Şanlıurfa Metropolitan Municipality launched efforts to preserve the historical texture of the city, and as a result, 659 houses and offices in Kızılkoyun and Kale Eteği areas were disappropriated and demolished. After the demolition, caves were discovered in the area at the end of efforts by art historians and archaeologists, and rock tombs dating back to early centuries A.C. were unearthed. At the end of studies in these two regions, 133 rock tombs some featuring floor mosaics, were discovered. Şanlıurfa Metropolitan Municipality Mayor Nihat Çiftçi stated that they make efforts to bring the region, currently the largest known necropolis of the world, in tourism, and spoke as follows: “We will introduce this site that bears traces of civilizations to tourism as an open air museum. We are now in the final stage of the project, and after completing the lighting and environmental arrangements, both sites will become tourist sites as a necropolis. Our task is to unearth and protect these artefacts here for the future.”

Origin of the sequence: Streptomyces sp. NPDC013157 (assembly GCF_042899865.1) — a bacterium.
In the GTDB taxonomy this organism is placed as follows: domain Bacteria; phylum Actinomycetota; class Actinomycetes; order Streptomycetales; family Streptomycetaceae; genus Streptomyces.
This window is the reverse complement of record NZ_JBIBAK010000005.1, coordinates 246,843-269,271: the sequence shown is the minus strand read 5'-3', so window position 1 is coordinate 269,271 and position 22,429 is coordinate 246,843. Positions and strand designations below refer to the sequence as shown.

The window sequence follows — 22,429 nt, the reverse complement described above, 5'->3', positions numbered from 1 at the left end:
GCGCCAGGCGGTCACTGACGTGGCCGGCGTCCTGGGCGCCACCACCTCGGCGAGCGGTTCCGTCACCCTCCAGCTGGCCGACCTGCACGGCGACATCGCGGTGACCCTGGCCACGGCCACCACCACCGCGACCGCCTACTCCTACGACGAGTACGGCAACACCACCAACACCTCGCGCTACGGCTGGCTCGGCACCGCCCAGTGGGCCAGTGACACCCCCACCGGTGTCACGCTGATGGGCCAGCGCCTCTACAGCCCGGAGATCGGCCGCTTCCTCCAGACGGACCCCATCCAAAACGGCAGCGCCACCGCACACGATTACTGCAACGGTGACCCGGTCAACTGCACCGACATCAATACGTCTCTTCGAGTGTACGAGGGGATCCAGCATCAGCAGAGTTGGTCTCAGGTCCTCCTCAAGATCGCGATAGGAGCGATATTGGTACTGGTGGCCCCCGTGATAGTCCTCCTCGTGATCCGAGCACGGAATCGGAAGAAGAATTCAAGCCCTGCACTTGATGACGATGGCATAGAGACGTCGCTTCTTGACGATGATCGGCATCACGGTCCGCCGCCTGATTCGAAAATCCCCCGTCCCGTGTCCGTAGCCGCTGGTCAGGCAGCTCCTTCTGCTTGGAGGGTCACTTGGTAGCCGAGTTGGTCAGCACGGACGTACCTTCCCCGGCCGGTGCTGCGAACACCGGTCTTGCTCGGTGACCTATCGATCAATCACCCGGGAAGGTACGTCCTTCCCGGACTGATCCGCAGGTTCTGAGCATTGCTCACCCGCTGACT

133 rock tombs nearly 2 thousand years old, dating back to Edessa Kingdom, have been unearthed in Şanlıurfa’s Kızılkoyun and Kale Eteği areas.